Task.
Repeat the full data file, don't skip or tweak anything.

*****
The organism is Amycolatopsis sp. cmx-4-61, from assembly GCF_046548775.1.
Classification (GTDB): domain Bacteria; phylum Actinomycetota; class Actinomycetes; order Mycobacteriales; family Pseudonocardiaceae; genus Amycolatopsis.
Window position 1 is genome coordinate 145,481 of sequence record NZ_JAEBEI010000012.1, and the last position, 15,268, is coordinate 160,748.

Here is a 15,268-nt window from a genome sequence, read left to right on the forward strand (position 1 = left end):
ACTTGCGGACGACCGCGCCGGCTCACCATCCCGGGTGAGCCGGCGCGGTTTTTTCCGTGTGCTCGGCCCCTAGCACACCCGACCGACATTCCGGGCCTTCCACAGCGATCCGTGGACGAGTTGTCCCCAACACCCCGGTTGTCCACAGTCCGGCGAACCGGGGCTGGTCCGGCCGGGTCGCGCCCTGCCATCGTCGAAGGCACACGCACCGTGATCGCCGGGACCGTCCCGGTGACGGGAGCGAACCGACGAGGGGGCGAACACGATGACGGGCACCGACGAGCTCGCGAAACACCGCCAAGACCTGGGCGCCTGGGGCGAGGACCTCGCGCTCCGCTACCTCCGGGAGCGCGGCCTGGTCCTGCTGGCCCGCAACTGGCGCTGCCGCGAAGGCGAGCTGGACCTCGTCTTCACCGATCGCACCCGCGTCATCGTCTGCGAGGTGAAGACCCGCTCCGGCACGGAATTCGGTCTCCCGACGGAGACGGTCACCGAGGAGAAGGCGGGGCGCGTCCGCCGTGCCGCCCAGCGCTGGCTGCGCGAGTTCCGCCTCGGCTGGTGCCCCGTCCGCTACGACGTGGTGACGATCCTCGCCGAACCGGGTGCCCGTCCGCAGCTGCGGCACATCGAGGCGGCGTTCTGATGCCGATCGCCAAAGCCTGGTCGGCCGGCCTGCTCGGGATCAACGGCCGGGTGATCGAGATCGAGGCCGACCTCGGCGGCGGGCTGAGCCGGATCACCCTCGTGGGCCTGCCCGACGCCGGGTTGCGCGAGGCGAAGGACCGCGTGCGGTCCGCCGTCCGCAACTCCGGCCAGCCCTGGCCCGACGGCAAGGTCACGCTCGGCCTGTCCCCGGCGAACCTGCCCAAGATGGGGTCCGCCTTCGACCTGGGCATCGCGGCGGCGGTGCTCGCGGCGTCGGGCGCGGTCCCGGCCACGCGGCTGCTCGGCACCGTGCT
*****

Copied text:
The organism is Amycolatopsis sp. cmx-4-61, from assembly GCF_046548775.1.
Classification (GTDB): domain Bacteria; phylum Actinomycetota; class Actinomycetes; order Mycobacteriales; family Pseudonocardiaceae; genus Amycolatopsis.
Window position 1 is genome coordinate 145,481 of sequence record NZ_JAEBEI010000012.1, and the last position, 15,268, is coordinate 160,748.

Here is a 15,268-nt window from a genome sequence, read left to right on the forward strand (position 1 = left end):
ACTTGCGGACGACCGCGCCGGCTCACCATCCCGGGTGAGCCGGCGCGGTTTTTTCCGTGTGCTCGGCCCCTAGCACACCCGACCGACATTCCGGGCCTTCCACAGCGATCCGTGGACGAGTTGTCCCCAACACCCCGGTTGTCCACAGTCCGGCGAACCGGGGCTGGTCCGGCCGGGTCGCGCCCTGCCATCGTCGAAGGCACACGCACCGTGATCGCCGGGACCGTCCCGGTGACGGGAGCGAACCGACGAGGGGGCGAACACGATGACGGGCACCGACGAGCTCGCGAAACACCGCCAAGACCTGGGCGCCTGGGGCGAGGACCTCGCGCTCCGCTACCTCCGGGAGCGCGGCCTGGTCCTGCTGGCCCGCAACTGGCGCTGCCGCGAAGGCGAGCTGGACCTCGTCTTCACCGATCGCACCCGCGTCATCGTCTGCGAGGTGAAGACCCGCTCCGGCACGGAATTCGGTCTCCCGACGGAGACGGTCACCGAGGAGAAGGCGGGGCGCGTCCGCCGTGCCGCCCAGCGCTGGCTGCGCGAGTTCCGCCTCGGCTGGTGCCCCGTCCGCTACGACGTGGTGACGATCCTCGCCGAACCGGGTGCCCGTCCGCAGCTGCGGCACATCGAGGCGGCGTTCTGATGCCGATCGCCAAAGCCTGGTCGGCCGGCCTGCTCGGGATCAACGGCCGGGTGATCGAGATCGAGGCCGACCTCGGCGGCGGGCTGAGCCGGATCACCCTCGTGGGCCTGCCCGACGCCGGGTTGCGCGAGGCGAAGGACCGCGTGCGGTCCGCCGTCCGCAACTCCGGCCAGCCCTGGCCCGACGGCAAGGTCACGCTCGGCCTGTCCCCGGCGAACCTGCCCAAGATGGGGTCCGCCTTCGACCTGGGCATCGCGGCGGCGGTGCTCGCGGCGTCGGGCGCGGTCCCGGCCACGCGGCTGCTCGGCACCGTGCT